Skip to main content

Do Liberal and Moderate Democrats Divide on US Foreign Policy?

RESEARCH Public Opinion Survey by Dina Smeltz and Brendan Helm
Shadows cast from a crowd of people in front of an American flag.

This public opinion survey indicates that there are key differences between moderate and liberal democrats.


Yes, especially on how to handle Iran, illegal immigrants, and whether the United States is the greatest country in the world.

While Democratic presidential candidates are united in their opposition to the Trump administration’s actions, they have tried to distinguish themselves along progressive and more moderate lines on key issues. Overall, Democrats among the American public—including those who consider themselves “liberal” Democrats and “moderate” or “conservative” Democrats—share a similar foreign policy outlook based on US international participation, alliances, and international trade. But there are key differences that might influence which candidates voters choose. Differences include the degree to which Americans consider climate change, the Iranian nuclear program, and US political polarization a threat to US national security. Moreover, liberals and moderate/conservative Democrats differ in their perceptions of the most effective ways to address illegal immigration, the nuclear threat from Iran, and whether the United States is the greatest country. 

Key Findings

  • Moderate/conservative Democrats are more alarmed than liberal Democrats by the nuclear threats from Iran (68% vs. 39%) and North Korea (69% vs. 57%).
  • Majorities of both groups say that climate change is a critical threat, but a greater percentage of liberal Democrats are concerned (90% vs. 63%).
  • A majority of liberal Democrats (59%), but only a minority of moderate/conservative Democrats (41%), believe that US political polarization is a critical threat.
  • Liberal Democrats more heartily endorse diplomatic initiatives like humanitarian and economic aid and participating in international organizations as making the United States safer.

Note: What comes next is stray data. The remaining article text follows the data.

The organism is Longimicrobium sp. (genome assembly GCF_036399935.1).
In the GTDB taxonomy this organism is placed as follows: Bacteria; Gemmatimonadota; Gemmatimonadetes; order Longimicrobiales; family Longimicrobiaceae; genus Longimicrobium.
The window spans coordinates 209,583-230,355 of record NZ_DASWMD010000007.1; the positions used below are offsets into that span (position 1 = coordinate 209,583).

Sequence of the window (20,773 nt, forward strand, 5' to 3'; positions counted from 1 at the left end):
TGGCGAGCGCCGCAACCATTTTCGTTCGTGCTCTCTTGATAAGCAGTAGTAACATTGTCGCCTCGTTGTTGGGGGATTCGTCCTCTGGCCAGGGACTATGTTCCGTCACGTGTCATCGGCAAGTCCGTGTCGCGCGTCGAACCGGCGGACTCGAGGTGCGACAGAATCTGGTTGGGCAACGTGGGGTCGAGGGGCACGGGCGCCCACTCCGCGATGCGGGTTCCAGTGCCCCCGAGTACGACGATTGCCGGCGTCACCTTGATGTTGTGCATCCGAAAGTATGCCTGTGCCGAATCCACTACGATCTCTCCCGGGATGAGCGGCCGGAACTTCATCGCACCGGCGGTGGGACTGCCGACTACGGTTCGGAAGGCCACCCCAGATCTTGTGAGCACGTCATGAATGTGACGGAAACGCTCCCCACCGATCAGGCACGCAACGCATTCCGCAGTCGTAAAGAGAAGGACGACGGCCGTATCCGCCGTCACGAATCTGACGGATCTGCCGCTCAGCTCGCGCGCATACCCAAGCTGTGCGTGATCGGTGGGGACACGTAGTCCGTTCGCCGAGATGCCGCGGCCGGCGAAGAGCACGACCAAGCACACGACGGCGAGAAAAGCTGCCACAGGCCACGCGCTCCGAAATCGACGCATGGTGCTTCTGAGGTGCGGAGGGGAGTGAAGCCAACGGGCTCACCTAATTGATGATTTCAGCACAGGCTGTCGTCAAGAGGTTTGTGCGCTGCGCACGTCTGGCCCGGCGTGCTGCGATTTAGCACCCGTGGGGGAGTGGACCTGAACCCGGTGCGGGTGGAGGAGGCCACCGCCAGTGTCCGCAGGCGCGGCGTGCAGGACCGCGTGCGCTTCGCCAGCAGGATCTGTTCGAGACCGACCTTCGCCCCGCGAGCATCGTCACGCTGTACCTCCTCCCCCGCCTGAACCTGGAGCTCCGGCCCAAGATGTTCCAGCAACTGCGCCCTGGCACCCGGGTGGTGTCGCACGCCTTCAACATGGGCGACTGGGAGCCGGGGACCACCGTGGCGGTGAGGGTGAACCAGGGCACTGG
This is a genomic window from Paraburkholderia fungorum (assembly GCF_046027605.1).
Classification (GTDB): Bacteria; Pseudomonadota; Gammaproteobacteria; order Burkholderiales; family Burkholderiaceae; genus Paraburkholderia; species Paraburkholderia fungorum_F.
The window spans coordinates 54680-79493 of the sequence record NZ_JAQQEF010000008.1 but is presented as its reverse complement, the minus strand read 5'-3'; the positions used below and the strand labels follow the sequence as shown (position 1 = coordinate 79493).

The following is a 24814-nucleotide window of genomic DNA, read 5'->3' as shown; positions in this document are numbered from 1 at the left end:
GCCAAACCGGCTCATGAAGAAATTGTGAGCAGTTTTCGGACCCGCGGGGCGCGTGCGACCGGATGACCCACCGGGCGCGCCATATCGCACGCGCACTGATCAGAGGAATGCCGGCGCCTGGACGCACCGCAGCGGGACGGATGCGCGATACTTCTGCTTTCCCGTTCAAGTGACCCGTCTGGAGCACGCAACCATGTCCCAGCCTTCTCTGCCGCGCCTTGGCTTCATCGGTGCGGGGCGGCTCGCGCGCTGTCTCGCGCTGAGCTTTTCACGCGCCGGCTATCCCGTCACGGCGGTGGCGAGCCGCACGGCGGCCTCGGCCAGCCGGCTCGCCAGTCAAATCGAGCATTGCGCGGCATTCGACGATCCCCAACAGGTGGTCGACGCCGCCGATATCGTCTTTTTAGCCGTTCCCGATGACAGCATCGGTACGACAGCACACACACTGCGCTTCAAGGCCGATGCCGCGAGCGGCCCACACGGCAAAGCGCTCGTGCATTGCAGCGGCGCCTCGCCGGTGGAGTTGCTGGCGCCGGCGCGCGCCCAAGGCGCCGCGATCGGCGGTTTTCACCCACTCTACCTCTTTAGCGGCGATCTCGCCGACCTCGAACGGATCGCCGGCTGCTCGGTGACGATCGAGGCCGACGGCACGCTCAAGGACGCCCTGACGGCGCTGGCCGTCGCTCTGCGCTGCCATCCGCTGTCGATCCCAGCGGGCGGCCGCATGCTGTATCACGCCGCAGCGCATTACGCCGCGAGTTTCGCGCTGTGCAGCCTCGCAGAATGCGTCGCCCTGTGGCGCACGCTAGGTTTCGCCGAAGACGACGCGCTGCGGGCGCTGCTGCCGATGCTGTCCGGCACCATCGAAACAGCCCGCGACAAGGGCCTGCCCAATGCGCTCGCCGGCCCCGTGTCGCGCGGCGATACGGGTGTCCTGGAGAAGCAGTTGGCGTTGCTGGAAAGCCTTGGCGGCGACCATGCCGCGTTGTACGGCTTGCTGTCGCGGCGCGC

• Moderate/conservative Democrats are somewhat more likely than liberals to say that maintaining US military superiority makes the United States safer.
  • Nearly half of moderate/conservative Democrats support the use of airstrikes (48%), cyberattacks (49%), and US troops against Iran (45%) if Tehran restarts nuclear weapons development. Majorities of liberal Democrats oppose these measures (65% for airstrikes, 47% for cyberattacks, 65% for sending troops).
  • Both groups support immigration, but moderate/conservatives are more likely to favor imposing new fines on businesses that hire illegal immigrants (61% vs. 49% liberal), increasing border security (66% vs. 47% liberal), and carrying out more arrests and deportations (42% vs. 19% liberal). 
  • While a majority of moderate/conservative Democrats believe that the United States is the greatest country in the world (57%), only 39 percent among the liberal group agrees (with 59% saying it is no greater than other countries). 
  • Majorities of both Democratic groupings say that the distribution of income and wealth in the country has become less fair, but the difference between them has grown since 2008 (currently 84% liberal Democrats, 64% moderate/conservative Democrats).


The analysis in this report is based on data from the 2019 Chicago Council Survey of the American public on foreign policy, a project of the Lester Crown Center on US Foreign Policy. The 2019 Chicago Council Survey was conducted on June 7-20, 2019 by IPSOS using their large-scale nationwide online research panel, KnowledgePanel, among a weighted national sample of 2,059 adults, 18 years of age or older, living in all 50 US states and the District of Columbia. The margin of sampling error for the full sample is ±2.3, including a design effect of 1.1607. The margin of error is higher for partisan subgroups or for partial-sample items.

Partisan identification is based on respondents’ answers to a standard partisan self-identification question: “Generally speaking, do you think of yourself as a Republican, a Democrat, an Independent, or what?”

Ideological identification is based on respondents’ answer to an ideological self-identification question: In general, do you think of yourself as: [Extremely liberal, liberal, slightly liberal, moderate, slightly conservative, conservative, extremely conservative]

The 57 percent of Democrats who identify as very liberal, liberal, or slightly liberal constitute 21% of the overall sample. The 43 percent of Democrats who identify as Moderate/conservative constitute 16% of the sample (Moderates = 12.5%, Conservatives = 3.5%).

About the Authors
Vice President, Public Opinion and Foreign Policy
Headshot for Dina Smeltz
Dina Smeltz, a polling expert, has more than 25 years of experience designing and fielding international social and political surveys. Prior to joining the Council to lead its annual survey of American attitudes on US foreign policy, she served in the Bureau of Intelligence and Research at the US State Department's Office of Research from 1992 to 2008.
Headshot for Dina Smeltz
Brendan Helm
Former Research Assistant
For Council staff Brendan Helm
Brendan Helm is formerly a research assistant for the Lester Crown Center on US Foreign Policy and Public Opinion teams at the Council. After earning his undergraduate degree in international relations from the College of William and Mary, he worked at Teaching, Research, and International Policy—a survey project which examined the gap between academia and policymaking.
For Council staff Brendan Helm